Friday, 14 February 2014

INSIDER TIPS: Milkshake Photography

Photograph a milkshake? 
Well you never know what life might send your way! Here are some tips to store, in case you need to.

Preparing the milkshakes:
  1. I used a shaker rather than a hand-blender. This creates a lot more lovely frothy bubbles.
  2. Test the colour of your colourant/flavourant before the shoot. The flavouring I bought (here in Germany) was so natural that my milkshakes wouldn't turn pink and when they did it was a peachy colour. Yes, I did gently tweak the colour in Photoshop.
  3. Have plenty of clean standby glasses to fill with fresh milkshakes. Milkshake bubbles pop, leaving your milkshakes looking dry rather than smooth and frothy. Even better, get a friend to help you, you can bribe them with free milkshakes!

  1. The top of your milkshake needs to be lighter than the side of the glass, but beware that you don't over-light it. The pale froth should still show detail of the bubbles, but look light enough to be airy. Test, test, test.
  2. If lit slightly from behind, the froth looks slightly transparent, airier and bubblier, while light directly from the front can flatten your images and make your froth look more solid.
  3. Remember to place a white reflective card to the opposite side of your light source. Tilt it until you can see a soft fill in glow on the darker side of your glass. (have fun trying to balance it at the right angle)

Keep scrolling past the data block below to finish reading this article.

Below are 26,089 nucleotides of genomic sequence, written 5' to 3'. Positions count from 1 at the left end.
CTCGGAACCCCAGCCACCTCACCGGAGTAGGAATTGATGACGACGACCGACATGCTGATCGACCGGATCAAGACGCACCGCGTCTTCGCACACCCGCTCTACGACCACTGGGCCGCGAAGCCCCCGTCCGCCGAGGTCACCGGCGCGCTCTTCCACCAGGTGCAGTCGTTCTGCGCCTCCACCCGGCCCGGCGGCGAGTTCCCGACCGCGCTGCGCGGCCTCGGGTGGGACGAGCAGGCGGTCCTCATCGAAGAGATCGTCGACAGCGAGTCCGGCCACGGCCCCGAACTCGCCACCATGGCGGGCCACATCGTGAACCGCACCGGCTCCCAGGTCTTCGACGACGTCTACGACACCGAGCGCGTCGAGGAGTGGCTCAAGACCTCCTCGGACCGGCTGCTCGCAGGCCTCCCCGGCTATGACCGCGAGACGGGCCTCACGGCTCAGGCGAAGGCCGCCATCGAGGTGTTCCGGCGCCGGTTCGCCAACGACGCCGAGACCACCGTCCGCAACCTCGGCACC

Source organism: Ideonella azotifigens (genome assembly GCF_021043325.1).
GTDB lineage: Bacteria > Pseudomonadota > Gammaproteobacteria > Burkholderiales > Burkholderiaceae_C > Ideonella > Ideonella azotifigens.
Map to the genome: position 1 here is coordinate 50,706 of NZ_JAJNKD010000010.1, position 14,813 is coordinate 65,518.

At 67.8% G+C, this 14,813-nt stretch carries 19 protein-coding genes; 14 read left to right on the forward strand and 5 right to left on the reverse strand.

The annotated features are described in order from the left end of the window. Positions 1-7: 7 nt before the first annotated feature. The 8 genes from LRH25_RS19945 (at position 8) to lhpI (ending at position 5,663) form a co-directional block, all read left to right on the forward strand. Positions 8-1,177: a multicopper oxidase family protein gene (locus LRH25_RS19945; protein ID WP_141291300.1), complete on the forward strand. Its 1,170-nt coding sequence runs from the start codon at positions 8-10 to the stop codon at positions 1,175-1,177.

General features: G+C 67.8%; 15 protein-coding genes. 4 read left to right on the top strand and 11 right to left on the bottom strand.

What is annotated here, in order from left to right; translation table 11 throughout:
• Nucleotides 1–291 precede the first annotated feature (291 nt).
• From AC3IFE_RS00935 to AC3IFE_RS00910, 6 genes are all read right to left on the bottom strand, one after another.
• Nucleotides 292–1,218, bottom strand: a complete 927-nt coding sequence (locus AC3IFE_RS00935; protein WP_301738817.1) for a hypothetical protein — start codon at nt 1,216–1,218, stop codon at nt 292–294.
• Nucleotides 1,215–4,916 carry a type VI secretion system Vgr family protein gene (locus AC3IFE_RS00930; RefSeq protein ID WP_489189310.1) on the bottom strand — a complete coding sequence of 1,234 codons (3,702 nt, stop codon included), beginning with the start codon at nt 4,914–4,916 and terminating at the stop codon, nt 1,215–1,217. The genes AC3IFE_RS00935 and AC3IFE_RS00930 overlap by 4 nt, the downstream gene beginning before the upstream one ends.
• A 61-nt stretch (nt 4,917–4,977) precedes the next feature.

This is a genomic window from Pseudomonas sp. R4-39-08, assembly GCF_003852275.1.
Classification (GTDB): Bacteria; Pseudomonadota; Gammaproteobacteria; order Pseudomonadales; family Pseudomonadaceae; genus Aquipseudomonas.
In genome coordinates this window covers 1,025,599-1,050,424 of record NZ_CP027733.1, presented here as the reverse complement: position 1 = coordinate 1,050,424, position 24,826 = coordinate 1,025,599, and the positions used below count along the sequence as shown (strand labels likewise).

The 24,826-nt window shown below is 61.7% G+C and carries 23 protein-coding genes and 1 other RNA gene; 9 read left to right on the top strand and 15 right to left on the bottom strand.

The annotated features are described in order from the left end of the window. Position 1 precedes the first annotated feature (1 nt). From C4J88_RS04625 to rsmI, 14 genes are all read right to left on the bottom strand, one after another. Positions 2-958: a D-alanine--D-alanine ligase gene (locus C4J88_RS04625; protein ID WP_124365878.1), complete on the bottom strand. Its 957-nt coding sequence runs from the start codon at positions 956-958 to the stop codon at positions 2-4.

1. Start shooting an empty glass with maybe one prop. Make sure your lighting is working before you add the milkshake. 
  2. Props can distract or add to your shot. Remember who's the hero of your photo! I had a variety of pretty props, so naturally I was tempted to include them ALL, but I had to resist! Start with one prop, shoot. Maybe add another or swop them. Remember: LESS IS MORE. (Don't you love my heart-shaped marshmallows?) 
  3. Try different angles, from high to low. In this case I thought showing the top of the milkshake was important.
  4. Experiment with different lenses. I used 2 different lenses in this shoot. My favourite - the 50mm -and a telephoto zoom. The telephoto tends to squash elements in your shot together, creating a feeling that they belong together -they're best friends- while you actually stand miles away (see the shot directly above). A wider angle would exaggerate the space between objects and the perspective of the glass, when you photograph from above . The 50mm allowed me to do the overhead shots without precariously balancing on a ladder.

And you thought I just picked up the camera and went snap-snap! 

(I'm happy to answer questions in the comments below.) 

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